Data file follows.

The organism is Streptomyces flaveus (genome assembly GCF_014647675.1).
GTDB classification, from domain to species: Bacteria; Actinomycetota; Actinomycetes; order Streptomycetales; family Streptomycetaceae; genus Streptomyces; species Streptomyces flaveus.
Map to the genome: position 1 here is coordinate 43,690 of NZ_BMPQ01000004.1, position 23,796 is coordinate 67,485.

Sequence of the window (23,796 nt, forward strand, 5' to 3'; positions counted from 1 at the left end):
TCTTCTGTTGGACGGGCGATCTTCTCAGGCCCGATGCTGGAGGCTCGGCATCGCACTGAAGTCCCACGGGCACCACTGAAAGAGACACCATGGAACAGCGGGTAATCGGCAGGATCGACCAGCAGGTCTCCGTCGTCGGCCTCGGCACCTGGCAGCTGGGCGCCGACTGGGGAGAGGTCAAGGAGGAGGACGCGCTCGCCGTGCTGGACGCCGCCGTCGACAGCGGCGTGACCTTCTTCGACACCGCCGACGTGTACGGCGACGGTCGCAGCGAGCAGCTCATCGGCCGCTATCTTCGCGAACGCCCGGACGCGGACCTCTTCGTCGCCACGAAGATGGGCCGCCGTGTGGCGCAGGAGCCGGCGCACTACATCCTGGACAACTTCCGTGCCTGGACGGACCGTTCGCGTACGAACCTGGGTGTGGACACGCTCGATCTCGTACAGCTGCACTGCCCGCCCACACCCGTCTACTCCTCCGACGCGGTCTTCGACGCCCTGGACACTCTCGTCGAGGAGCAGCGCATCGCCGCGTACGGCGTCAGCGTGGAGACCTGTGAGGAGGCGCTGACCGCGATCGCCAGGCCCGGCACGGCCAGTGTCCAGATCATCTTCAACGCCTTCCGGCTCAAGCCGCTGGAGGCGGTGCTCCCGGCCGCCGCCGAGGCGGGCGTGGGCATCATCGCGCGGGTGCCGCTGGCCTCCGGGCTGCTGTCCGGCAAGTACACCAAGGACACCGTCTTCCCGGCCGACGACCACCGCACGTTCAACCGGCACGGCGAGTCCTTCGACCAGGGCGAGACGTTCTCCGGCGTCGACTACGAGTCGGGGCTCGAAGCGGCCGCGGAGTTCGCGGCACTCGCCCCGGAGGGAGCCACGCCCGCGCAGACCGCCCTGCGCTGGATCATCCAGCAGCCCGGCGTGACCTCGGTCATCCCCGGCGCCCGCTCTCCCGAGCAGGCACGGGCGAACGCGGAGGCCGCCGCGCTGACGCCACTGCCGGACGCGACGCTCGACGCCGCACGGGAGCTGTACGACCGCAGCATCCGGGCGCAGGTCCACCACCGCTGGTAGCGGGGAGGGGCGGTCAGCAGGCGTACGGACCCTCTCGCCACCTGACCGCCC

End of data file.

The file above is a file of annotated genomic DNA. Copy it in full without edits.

The organism is Streptomyces flaveus (genome assembly GCF_014647675.1).
GTDB classification, from domain to species: Bacteria; Actinomycetota; Actinomycetes; order Streptomycetales; family Streptomycetaceae; genus Streptomyces; species Streptomyces flaveus.
Map to the genome: position 1 here is coordinate 43,690 of NZ_BMPQ01000004.1, position 23,796 is coordinate 67,485.

Sequence of the window (23,796 nt, forward strand, 5' to 3'; positions counted from 1 at the left end):
TCTTCTGTTGGACGGGCGATCTTCTCAGGCCCGATGCTGGAGGCTCGGCATCGCACTGAAGTCCCACGGGCACCACTGAAAGAGACACCATGGAACAGCGGGTAATCGGCAGGATCGACCAGCAGGTCTCCGTCGTCGGCCTCGGCACCTGGCAGCTGGGCGCCGACTGGGGAGAGGTCAAGGAGGAGGACGCGCTCGCCGTGCTGGACGCCGCCGTCGACAGCGGCGTGACCTTCTTCGACACCGCCGACGTGTACGGCGACGGTCGCAGCGAGCAGCTCATCGGCCGCTATCTTCGCGAACGCCCGGACGCGGACCTCTTCGTCGCCACGAAGATGGGCCGCCGTGTGGCGCAGGAGCCGGCGCACTACATCCTGGACAACTTCCGTGCCTGGACGGACCGTTCGCGTACGAACCTGGGTGTGGACACGCTCGATCTCGTACAGCTGCACTGCCCGCCCACACCCGTCTACTCCTCCGACGCGGTCTTCGACGCCCTGGACACTCTCGTCGAGGAGCAGCGCATCGCCGCGTACGGCGTCAGCGTGGAGACCTGTGAGGAGGCGCTGACCGCGATCGCCAGGCCCGGCACGGCCAGTGTCCAGATCATCTTCAACGCCTTCCGGCTCAAGCCGCTGGAGGCGGTGCTCCCGGCCGCCGCCGAGGCGGGCGTGGGCATCATCGCGCGGGTGCCGCTGGCCTCCGGGCTGCTGTCCGGCAAGTACACCAAGGACACCGTCTTCCCGGCCGACGACCACCGCACGTTCAACCGGCACGGCGAGTCCTTCGACCAGGGCGAGACGTTCTCCGGCGTCGACTACGAGTCGGGGCTCGAAGCGGCCGCGGAGTTCGCGGCACTCGCCCCGGAGGGAGCCACGCCCGCGCAGACCGCCCTGCGCTGGATCATCCAGCAGCCCGGCGTGACCTCGGTCATCCCCGGCGCCCGCTCTCCCGAGCAGGCACGGGCGAACGCGGAGGCCGCCGCGCTGACGCCACTGCCGGACGCGACGCTCGACGCCGCACGGGAGCTGTACGACCGCAGCATCCGGGCGCAGGTCCACCACCGCTGGTAGCGGGGAGGGGCGGTCAGCAGGCGTACGGACCCTCTCGCCACCTGACCGCCC